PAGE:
Quantity Does Not Equal Quality
Taking the time for yourself ensures that you still have something to give to others. Recharging and taking care of yourself ensures that when you’re back to focusing on others you have the energy to do so in a way that is meaningful and positive. Juggling the roles of parent and partner means you are often taking care of others, thinking of others, and planning for others. When this is your life 24/7 what does it look like? Are your interactions still meaningful and enjoyable? Are you feeling content and connected in your relationships? If your answer is yes than great! But if not, you’re like many others who are managing the consequences of not taking a time out to recharge.
Taking a time out to focus on yourself can refill, recharge, and renew you in ways physically, mentally, and emotionally. Having even just a few minutes of “me” time can re-energize you so that when you return to your loved ones, you actually have more to give than before. Returning with an ability to focus and enjoy your interactions will strengthen your bond and create a stronger connection between you and your children and your partner!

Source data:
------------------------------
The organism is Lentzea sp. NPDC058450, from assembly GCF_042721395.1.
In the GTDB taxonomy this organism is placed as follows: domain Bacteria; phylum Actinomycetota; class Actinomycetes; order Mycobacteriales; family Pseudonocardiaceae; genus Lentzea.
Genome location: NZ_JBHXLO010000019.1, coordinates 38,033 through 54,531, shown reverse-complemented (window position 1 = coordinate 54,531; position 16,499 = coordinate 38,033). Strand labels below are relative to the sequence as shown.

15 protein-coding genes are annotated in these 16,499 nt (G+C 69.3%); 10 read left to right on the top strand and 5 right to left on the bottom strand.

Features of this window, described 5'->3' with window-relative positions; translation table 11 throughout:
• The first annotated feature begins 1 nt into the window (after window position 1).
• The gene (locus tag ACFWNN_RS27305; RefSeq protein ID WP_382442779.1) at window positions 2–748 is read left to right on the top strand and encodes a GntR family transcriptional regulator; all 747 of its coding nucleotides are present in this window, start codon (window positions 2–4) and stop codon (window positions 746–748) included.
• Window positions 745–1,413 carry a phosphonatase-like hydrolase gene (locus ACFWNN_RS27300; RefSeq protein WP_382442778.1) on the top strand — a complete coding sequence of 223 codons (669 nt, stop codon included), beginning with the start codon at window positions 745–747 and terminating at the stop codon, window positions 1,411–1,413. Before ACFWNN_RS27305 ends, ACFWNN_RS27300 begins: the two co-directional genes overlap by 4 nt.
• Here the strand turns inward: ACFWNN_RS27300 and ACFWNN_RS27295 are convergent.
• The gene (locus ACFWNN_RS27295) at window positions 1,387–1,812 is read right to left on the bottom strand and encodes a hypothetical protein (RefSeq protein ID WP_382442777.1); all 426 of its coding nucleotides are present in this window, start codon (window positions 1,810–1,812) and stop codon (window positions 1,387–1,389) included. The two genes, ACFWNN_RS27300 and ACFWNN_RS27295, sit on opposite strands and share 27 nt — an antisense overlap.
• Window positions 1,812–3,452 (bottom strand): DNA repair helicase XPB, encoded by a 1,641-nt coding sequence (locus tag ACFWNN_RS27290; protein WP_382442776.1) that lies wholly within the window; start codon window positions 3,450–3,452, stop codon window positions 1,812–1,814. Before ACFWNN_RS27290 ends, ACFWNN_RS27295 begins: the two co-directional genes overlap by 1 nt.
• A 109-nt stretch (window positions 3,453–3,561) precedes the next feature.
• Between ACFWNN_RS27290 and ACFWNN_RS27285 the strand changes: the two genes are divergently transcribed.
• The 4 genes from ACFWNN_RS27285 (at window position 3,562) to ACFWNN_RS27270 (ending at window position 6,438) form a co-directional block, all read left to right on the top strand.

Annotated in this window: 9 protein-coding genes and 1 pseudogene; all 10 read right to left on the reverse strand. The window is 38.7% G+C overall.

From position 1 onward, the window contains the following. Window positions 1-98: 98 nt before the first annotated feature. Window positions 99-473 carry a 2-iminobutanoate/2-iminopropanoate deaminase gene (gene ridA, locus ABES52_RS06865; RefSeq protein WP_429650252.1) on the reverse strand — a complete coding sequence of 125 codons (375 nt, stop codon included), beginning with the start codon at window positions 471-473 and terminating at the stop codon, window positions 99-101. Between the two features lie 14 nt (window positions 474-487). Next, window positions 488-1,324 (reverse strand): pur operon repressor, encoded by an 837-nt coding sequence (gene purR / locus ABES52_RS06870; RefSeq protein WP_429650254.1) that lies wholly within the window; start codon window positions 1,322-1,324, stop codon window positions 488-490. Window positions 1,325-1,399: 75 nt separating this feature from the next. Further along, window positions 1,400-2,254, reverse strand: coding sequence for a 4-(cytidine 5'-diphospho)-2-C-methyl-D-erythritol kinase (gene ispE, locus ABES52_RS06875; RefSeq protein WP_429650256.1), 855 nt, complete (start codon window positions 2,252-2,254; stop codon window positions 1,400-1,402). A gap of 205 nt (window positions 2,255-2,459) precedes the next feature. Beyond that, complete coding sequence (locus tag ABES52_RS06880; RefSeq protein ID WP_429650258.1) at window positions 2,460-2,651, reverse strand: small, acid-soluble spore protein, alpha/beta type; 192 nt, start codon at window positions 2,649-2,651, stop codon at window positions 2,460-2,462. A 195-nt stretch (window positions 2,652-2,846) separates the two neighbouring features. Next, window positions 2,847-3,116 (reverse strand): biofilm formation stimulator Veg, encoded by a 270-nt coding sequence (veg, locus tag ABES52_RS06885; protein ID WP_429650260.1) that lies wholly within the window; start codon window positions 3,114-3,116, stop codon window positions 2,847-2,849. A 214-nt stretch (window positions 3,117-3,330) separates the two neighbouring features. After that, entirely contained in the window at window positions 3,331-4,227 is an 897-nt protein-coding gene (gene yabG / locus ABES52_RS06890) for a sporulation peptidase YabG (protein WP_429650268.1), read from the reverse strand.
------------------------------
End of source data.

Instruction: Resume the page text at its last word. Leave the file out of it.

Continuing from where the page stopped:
Try it Today
If this is a new idea, or maybe an old idea that you’ve never had time for you before, try taking just 15 minutes today to focus on yourself. Allow your children to have fun with and deepen their relationships with your partner, another family member, or a friend. Fifteen minutes can be enough time to take a walk/jog, read a book, exercise, take a bath, or simply sit and enjoy some quiet time. As this feels more comfortable to you, and you begin to see the benefits of focusing on yourself, allow yourself more time!
The parent/partner juggling act is hard work. But it is also meaningful, important, life altering work that deserves your best effort. Focus on yourself today and enjoy the newfound focus you have to improve the most important relationships in your life!